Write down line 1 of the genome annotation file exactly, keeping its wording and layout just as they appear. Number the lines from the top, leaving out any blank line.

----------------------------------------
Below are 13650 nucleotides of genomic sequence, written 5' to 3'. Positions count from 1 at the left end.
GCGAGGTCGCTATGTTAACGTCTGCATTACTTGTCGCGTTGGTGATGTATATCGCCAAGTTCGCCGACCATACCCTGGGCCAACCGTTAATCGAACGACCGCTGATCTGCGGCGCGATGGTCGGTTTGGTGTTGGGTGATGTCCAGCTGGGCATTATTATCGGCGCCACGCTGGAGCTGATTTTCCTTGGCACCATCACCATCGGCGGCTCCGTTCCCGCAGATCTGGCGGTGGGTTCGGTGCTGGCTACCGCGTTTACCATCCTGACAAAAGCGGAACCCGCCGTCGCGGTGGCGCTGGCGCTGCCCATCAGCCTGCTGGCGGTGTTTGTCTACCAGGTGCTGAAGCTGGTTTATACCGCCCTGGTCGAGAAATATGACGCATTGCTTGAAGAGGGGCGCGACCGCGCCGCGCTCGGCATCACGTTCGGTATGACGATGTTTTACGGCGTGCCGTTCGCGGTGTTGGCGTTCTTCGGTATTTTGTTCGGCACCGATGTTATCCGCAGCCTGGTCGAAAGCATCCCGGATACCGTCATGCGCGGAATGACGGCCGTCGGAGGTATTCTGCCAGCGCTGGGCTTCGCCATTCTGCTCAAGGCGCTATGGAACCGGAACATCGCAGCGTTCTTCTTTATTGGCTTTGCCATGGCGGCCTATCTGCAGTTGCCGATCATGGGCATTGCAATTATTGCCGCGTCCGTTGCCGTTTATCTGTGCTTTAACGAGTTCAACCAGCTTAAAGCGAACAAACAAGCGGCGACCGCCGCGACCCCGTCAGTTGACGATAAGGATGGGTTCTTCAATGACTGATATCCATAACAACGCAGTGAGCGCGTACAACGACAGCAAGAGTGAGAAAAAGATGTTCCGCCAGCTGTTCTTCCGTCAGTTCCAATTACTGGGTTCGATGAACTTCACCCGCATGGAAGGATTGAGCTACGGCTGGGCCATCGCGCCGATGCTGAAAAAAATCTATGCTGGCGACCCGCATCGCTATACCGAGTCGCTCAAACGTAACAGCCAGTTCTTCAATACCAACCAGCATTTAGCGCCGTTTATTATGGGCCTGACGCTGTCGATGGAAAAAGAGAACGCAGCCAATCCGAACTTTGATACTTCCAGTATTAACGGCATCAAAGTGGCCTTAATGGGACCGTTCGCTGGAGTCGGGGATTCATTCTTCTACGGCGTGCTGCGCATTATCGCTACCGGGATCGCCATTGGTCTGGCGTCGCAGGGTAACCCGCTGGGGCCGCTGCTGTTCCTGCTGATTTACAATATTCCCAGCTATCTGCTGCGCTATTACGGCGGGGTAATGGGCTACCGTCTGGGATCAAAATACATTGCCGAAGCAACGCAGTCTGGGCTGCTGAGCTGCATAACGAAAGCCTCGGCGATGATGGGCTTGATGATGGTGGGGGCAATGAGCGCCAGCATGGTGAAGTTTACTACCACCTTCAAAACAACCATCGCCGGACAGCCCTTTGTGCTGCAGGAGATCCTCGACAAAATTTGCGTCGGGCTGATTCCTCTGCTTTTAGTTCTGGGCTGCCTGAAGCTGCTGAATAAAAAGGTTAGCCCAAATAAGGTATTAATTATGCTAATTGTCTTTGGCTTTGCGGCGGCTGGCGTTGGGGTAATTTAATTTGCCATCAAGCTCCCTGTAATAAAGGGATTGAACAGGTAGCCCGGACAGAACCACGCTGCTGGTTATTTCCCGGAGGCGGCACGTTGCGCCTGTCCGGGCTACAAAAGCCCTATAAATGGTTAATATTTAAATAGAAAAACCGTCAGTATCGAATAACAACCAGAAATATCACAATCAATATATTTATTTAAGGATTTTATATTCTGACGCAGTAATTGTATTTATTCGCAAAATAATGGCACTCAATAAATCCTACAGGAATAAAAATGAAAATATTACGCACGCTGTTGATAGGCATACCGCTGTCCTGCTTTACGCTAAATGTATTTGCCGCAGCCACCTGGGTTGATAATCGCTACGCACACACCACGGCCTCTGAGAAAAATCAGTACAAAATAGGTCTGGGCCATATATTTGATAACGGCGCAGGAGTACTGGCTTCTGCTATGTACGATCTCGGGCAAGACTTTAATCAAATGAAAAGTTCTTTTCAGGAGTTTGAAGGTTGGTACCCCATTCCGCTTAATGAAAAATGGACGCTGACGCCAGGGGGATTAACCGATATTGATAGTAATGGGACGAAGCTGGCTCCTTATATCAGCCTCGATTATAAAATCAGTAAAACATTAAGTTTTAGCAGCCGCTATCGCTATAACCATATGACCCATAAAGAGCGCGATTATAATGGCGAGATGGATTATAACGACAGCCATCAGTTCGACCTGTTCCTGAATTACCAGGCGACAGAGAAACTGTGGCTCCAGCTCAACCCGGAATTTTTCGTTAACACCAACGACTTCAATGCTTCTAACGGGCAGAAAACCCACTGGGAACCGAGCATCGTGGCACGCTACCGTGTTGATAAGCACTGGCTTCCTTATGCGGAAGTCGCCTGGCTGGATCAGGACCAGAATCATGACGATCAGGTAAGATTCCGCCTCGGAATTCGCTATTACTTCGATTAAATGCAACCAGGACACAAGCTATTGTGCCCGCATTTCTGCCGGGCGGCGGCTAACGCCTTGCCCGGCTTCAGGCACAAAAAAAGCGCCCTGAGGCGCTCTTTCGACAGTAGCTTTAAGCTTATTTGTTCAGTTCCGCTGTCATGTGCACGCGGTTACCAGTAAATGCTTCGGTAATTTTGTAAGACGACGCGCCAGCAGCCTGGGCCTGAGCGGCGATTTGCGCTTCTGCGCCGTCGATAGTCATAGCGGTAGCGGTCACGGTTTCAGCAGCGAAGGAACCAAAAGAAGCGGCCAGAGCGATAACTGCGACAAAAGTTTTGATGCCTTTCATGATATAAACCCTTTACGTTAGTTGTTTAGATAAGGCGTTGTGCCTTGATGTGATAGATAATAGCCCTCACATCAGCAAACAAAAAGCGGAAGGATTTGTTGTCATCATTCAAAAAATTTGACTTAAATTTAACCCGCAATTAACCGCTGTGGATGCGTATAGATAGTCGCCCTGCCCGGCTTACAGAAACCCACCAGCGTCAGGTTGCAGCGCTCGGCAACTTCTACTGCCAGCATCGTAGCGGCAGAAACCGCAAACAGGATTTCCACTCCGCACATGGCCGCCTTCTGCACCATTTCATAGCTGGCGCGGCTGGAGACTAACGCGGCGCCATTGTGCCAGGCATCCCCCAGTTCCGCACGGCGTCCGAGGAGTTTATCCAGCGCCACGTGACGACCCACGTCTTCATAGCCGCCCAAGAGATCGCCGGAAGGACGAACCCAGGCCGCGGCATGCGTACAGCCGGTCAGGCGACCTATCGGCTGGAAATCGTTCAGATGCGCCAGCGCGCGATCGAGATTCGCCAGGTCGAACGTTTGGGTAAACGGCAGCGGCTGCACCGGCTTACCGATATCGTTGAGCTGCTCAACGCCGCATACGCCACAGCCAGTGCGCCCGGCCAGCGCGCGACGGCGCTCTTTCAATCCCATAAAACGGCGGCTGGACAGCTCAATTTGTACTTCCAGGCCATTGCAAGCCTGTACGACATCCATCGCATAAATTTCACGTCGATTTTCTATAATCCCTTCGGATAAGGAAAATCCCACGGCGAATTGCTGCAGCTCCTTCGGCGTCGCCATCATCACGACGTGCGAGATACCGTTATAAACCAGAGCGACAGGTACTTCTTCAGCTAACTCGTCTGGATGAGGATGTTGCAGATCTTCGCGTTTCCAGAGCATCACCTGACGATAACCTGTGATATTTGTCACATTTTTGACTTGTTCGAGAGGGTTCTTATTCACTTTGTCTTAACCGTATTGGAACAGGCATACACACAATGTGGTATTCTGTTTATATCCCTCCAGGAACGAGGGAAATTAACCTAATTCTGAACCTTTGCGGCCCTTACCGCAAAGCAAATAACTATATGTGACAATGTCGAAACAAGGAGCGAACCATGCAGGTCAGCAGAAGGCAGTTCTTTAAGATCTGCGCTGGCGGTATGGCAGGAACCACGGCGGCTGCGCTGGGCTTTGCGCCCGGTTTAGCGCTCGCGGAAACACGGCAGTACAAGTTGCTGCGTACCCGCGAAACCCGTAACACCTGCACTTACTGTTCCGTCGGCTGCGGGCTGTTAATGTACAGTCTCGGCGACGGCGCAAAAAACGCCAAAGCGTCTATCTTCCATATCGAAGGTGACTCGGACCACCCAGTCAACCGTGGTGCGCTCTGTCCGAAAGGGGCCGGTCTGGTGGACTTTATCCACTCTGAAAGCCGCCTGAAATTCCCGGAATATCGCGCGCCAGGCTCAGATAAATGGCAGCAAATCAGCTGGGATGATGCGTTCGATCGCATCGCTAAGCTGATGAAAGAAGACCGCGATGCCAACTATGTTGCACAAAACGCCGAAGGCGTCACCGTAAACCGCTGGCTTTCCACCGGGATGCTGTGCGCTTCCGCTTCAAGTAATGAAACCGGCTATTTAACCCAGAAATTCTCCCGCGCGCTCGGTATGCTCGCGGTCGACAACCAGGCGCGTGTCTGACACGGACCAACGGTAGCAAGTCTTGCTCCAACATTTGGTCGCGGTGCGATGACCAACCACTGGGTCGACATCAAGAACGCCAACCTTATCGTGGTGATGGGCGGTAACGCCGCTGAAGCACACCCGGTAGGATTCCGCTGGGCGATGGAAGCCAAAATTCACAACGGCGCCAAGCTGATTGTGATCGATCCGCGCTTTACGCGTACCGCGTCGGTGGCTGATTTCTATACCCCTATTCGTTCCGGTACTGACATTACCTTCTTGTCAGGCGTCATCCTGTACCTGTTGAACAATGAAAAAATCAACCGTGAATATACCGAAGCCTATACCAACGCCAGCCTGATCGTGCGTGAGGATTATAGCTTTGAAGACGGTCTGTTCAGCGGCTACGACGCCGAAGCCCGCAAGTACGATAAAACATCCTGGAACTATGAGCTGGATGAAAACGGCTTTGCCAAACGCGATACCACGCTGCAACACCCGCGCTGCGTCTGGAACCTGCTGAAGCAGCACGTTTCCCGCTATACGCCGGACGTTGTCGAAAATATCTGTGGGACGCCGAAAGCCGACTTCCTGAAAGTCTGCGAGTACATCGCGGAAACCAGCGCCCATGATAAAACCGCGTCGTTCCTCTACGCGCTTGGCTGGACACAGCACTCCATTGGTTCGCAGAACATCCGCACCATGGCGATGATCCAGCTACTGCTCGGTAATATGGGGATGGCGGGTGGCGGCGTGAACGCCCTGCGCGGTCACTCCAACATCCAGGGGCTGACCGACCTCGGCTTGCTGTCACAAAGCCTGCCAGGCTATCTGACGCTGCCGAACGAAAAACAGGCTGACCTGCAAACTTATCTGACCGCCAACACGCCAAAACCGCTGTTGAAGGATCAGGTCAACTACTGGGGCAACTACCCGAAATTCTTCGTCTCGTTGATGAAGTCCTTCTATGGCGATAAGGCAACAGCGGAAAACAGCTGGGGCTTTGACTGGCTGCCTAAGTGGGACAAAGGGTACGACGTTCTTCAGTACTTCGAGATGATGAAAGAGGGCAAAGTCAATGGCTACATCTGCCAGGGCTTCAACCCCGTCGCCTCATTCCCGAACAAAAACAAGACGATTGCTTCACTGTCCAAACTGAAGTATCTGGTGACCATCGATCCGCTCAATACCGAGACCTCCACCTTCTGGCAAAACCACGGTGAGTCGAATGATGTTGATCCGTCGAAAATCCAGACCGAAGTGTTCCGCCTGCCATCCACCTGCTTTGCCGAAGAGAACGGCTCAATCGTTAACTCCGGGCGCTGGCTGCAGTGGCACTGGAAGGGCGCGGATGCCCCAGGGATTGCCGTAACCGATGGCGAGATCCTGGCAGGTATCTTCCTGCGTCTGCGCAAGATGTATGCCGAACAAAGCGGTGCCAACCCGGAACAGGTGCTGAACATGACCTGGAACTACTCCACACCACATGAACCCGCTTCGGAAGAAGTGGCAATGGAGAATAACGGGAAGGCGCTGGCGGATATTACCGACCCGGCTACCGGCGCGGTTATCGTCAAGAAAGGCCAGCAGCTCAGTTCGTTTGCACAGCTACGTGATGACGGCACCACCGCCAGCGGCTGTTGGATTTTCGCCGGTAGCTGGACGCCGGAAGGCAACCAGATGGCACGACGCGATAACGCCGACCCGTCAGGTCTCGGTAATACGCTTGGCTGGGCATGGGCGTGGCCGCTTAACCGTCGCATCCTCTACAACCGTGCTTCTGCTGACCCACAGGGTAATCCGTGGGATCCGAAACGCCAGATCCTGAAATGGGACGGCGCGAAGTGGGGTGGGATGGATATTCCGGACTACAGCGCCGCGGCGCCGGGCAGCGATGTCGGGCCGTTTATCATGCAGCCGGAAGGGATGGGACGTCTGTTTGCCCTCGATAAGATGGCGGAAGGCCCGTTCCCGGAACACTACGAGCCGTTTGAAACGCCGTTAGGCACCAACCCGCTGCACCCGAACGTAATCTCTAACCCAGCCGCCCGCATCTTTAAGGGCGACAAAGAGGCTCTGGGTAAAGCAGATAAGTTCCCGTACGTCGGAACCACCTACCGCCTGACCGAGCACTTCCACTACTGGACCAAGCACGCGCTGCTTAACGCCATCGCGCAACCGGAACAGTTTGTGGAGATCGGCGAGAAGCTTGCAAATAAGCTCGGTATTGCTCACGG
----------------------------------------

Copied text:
Below are 13650 nucleotides of genomic sequence, written 5' to 3'. Positions count from 1 at the left end.